Northern Ireland news

Ian Paisley has made headlines before - for all the wrong reasons

 Arlene Foster and Ian Paisley. Picture by Mal McCann

IAN Paisley jnr has previously found himself making headlines for the wrong reasons. Here are just some of the controversies over the last decade


He caused a storm over comments that he was "repulsed" by gay people.


In June, he was fined £5,000 for contempt of court after he refused to identify his sources to the Billy Wright inquiry. The LVF leader was shot dead by the INLA inside the Maze on December 27 1997.


 Mr Paisley with his late father Ian (right) and property developer Seymour Sweeney

He resigned as junior minister and admitted he made "mistakes" in the controversy over his lobbying for constituency issues.

While a Stormont ombudsman's investigation ruled that there was no evidence to suggest Mr Paisley had broken assembly rules, he said a series of stories about his lobbying on behalf of property developer Seymour Sweeney had taken their toll.

It had emerged that Mr Sweeney, whose proposals for a visitor centre at the Giant's Causeway were backed by Mr Paisley - including lobbying during negotiations on the St Andrews Agreement - was a member of the DUP.

Mr Sweeney also sold Mr Paisley and his parents-in-law holiday homes on the north Antrim coast - one of a series of houses built in Bushmills by the developer after a councillor and the previous landowner had been told that planning permission would not be granted for a development of more than two houses on that site.

Mr Paisley polled 20,000 more than his nearest rival at the last general election. Picture by Matt Bohill, Pacemaker Press

In February, it emerged that Mr Paisley was on his father's payroll as a researcher in the constituency of North Antrim in addition to his roles as an assembly member and junior minister.

He resigned his ministerial position that month.


Since being elected to Westminster in 2010, he has been under scrutiny for high expenses. He topped the list of MPs in 2013 when he ran up a staffing, travel and accommodation bill of £232,000. He said these were "legitimate expenses signed off by IPSA and paid directly by the Parliament".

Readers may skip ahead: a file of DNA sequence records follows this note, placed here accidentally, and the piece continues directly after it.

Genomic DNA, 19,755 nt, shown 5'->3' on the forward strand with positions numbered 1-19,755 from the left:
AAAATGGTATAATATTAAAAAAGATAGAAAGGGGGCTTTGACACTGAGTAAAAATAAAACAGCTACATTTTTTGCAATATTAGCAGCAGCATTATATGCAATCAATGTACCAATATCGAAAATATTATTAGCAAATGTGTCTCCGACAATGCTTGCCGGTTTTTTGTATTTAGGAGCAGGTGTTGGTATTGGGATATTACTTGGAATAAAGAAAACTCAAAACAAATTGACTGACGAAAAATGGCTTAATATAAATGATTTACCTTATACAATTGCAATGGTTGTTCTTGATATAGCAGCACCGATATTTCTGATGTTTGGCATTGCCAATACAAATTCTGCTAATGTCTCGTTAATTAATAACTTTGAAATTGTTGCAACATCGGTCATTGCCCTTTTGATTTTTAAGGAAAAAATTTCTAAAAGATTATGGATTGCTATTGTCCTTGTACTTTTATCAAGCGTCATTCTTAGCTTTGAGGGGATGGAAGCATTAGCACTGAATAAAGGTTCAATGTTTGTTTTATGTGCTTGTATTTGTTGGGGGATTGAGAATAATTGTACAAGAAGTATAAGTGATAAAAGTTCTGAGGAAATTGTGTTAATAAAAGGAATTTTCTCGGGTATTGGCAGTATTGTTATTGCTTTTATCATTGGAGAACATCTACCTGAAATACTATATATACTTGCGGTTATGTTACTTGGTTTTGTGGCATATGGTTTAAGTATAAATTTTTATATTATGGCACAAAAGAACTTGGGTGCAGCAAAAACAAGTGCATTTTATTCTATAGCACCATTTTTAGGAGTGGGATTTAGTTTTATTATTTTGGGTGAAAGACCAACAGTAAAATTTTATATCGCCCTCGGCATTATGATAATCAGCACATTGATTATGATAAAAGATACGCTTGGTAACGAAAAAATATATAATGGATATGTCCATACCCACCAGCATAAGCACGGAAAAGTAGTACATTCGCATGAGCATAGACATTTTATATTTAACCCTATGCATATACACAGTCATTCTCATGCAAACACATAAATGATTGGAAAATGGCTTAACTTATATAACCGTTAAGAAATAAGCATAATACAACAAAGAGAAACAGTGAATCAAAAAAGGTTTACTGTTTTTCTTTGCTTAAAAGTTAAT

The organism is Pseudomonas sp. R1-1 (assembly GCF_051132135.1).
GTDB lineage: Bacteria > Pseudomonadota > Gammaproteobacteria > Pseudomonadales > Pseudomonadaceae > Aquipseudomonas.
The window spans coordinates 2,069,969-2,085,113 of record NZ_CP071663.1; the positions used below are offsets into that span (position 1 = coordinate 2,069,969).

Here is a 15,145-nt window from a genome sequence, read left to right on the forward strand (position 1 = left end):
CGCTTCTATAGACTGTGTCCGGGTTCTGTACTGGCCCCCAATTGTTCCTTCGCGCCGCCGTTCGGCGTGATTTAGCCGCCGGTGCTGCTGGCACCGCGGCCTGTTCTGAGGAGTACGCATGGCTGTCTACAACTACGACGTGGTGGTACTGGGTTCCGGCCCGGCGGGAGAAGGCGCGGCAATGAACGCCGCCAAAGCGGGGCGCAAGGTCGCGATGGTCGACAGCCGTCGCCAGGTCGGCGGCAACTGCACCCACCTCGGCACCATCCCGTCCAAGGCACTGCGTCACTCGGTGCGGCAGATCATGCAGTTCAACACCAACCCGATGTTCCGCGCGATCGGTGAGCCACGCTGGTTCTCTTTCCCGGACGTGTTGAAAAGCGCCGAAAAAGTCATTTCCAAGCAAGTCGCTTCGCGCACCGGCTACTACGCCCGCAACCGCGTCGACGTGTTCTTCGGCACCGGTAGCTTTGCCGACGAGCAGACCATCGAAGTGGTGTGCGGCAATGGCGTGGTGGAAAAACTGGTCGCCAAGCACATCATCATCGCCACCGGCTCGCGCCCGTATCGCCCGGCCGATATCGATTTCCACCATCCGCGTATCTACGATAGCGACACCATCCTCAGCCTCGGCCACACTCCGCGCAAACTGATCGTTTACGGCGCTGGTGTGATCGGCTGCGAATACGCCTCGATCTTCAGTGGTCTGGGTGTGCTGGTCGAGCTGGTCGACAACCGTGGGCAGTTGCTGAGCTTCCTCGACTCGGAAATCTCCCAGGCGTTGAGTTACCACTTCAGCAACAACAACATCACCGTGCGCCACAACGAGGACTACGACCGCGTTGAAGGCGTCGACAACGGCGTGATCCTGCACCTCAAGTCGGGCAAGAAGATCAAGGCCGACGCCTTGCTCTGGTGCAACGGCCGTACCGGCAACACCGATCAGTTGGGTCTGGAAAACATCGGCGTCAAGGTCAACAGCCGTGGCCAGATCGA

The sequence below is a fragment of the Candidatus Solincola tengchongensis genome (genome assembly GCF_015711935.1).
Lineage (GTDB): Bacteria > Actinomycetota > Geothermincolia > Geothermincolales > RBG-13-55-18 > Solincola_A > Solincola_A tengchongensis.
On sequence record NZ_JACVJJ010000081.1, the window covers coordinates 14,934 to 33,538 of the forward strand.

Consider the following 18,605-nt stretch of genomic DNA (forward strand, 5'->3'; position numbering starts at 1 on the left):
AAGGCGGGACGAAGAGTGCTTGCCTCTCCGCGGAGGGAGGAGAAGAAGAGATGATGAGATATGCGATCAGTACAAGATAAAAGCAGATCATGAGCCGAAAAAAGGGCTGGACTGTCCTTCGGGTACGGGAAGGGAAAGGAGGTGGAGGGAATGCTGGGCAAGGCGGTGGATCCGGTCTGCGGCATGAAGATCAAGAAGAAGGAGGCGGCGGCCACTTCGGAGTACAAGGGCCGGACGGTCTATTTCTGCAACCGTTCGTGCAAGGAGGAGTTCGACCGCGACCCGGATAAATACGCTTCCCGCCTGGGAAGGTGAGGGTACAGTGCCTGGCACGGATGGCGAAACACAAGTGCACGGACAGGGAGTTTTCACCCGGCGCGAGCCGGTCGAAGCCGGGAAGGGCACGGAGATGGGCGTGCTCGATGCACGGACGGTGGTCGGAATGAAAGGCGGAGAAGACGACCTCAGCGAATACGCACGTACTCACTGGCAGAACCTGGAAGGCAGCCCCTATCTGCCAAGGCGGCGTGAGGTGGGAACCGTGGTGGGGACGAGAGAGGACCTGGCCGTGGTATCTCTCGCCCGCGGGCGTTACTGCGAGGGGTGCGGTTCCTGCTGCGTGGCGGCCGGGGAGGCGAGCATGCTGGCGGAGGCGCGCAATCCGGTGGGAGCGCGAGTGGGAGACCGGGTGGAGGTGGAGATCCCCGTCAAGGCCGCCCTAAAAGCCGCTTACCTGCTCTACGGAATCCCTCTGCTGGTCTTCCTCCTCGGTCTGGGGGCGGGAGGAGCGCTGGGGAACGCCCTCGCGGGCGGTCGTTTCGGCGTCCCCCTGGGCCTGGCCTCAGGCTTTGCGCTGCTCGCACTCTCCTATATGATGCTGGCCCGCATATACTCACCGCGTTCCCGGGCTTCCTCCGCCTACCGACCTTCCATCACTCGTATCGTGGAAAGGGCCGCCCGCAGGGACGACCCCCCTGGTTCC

Boris Johnson and Ian Paisley during a visit to Wrightbus several years ago, when the then London mayor announced a £62m order for 195 Routemaster buses for London Transport


In January, he apologises for using a a racist slur on live radio. The prominent DUP figure used the word "chinky" during an interview on BBC Radio Ulster regarding Liam Neeson receiving the freedom of Ballymena.


In March, he is fined for driving without insurance.

In November, he said he had a working relationship with newly-elected US president Donald Trump and that his "bark is worse than the bite".


In April, Mr Paisley causes controversy after he says police officers who shot dead IRA man Colum Marks in Downpatrick in 1991 should be "given medals" rather than face further investigation.

 Arlene Foster and Ian Paisley. Picture by Mal McCann


 Mr Paisley doing a 'wheelie' outside Belfast City Hall

In April, he said he is willing to meet members of the Muslim community following criticism over sharing an anti-Islam message by right-wing commentator Katie Hopkins.

In same month, the local government auditor announced a review into a dinner hosted by Mr Paisley. It will focus on £1,500 paid by Mid and East Antrim Borough Council for a table at the event attended by Michael Gove.

In June, he claimed he had received a letter from Catholic priest who was 'urging his parishioners to vote DUP' over the party's anti-abortion stance. An extract Mr Paisley shared with the media made no mention of the priest’s congregation and how he would ask them to vote.

In the same month, the two men behind the controversial Leave.EU campaign walked out of a Westminster committee to have lunch with Mr Paisley and party colleague Sammy Wilson. Arron Banks and Andy Wigmore, were later pictured on a roof terrace of a House of Commons bar with the DUP MPs.


Read more:

Enjoy reading the Irish News?

Subscribe now to get full access

Northern Ireland news